These Two Troubling Developments Could Reignite Global Food Crisis Fears
By Tyler Durden
Two troubling developments may reignite global food crisis fears. The first is Russia’s Geneva UN ambassador is prepared to reject a Black Sea grain agreement renewal that would disrupt Ukraine’s farm goods exports. The second is government data from the US that shows American farmers could export the least amount of wheat in half a century.
The most breaking development is a Reuters report on Gennady Gatilov, Russia’s ambassador to the UN, who told the media outlet he delivered a letter to UN Secretary-General Antonio Guterres on Wednesday with a list of concerns about the grain deal and may decide against renewal next month if demands aren’t satisfied.
Turkey brokered the Black Sea grains deal over the summer, allowing Ukraine to restart grain exports worldwide. It helped stave off a global food crisis which led to a plunge in global food prices. We should point out that global food prices are still above the 2011 Arab Spring levels.
Reuters noted Moscow had “repeatedly” voiced concern about the deal because its implementation presented Russian exporters with challenges to sell farm goods and fertilizer into global markets
Gatilov told Reuters the letter has a list of complaints for Guterres, adding:
“If we see nothing is happening on the Russian side of the deal – export of Russian grains and fertilizers – then excuse us, we will have to look at it in a different way.”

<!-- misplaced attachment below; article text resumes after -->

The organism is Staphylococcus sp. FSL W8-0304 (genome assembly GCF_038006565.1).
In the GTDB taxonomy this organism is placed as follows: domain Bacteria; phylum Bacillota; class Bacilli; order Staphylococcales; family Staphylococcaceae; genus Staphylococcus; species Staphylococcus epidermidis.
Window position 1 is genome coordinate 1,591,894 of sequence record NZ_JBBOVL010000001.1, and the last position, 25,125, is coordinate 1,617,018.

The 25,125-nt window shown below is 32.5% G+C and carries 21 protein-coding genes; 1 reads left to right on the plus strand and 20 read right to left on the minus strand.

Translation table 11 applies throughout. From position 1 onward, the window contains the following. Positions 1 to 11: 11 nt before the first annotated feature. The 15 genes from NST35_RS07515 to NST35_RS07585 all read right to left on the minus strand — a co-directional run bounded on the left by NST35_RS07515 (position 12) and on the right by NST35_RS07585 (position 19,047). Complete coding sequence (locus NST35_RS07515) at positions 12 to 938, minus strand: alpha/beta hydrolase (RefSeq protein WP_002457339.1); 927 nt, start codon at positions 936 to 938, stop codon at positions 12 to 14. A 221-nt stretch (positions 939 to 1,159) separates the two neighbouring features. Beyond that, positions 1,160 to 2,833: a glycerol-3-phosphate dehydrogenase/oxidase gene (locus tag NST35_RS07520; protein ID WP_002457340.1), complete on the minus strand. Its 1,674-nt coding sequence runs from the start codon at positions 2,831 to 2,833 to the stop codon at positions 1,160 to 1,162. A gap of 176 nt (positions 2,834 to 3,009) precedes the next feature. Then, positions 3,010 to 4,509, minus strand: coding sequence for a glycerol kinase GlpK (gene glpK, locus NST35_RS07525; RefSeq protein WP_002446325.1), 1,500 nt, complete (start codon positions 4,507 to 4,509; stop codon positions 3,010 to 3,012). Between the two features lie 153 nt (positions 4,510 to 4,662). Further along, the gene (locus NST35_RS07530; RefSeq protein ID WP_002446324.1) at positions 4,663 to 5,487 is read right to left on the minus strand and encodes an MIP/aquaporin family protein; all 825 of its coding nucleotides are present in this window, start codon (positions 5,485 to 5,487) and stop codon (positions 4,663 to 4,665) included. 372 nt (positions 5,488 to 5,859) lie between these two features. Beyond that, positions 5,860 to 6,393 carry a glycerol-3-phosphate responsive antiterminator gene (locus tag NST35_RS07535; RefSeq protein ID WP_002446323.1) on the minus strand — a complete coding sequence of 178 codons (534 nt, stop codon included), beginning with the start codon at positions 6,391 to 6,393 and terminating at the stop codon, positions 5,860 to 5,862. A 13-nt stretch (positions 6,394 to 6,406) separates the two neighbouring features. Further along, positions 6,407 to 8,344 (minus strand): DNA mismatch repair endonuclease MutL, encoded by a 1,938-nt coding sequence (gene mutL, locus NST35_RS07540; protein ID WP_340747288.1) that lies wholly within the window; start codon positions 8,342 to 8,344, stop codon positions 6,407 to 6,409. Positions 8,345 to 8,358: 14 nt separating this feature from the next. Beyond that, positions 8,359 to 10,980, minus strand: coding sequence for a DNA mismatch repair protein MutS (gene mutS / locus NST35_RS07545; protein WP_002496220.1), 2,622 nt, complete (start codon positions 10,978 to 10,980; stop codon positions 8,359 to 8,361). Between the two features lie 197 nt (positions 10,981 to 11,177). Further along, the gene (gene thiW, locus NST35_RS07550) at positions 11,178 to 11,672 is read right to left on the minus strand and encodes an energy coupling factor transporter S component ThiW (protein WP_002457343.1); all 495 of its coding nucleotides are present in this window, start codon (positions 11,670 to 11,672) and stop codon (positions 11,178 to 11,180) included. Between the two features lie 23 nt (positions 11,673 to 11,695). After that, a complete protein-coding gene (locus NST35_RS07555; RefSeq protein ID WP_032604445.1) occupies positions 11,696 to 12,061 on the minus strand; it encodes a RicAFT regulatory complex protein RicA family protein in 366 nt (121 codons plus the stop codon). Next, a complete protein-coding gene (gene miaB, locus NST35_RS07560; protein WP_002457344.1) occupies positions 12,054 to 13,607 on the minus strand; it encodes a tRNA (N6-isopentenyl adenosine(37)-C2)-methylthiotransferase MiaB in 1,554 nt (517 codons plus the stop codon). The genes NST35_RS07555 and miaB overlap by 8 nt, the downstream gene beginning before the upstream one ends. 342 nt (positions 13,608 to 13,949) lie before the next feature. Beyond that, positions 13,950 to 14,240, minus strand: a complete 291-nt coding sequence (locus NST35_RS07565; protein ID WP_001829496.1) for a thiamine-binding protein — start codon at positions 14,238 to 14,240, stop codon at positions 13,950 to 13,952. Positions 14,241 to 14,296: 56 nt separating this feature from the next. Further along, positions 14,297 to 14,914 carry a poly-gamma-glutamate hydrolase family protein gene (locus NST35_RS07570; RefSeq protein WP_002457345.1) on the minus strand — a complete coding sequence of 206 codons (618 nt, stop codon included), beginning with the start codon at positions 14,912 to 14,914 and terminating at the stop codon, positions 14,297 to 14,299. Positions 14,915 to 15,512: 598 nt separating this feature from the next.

Asked if Moscow would withhold support for the deal over concerns, he said:
“There is a possibility…We are not against deliveries of grains but this deal should be equal, it should be fair and fairly implemented by all sides.”
Wheat futures jumped more than 2% on the prospect of tighter supplies out of Ukraine.
The second development is new US Department of Agriculture data that shows US wheat exports were lowered by 50 million bushels to 775 million, the lowest since 1971. Even though ending stocks for the grain were higher, export forecasts were reduced because the grain is expensive compared to other global competitors.
The combination of a possible grain deal bust between Russia and Ukraine and lower exports from the US could reignite fears of a global food crisis.
Top image: Pixabay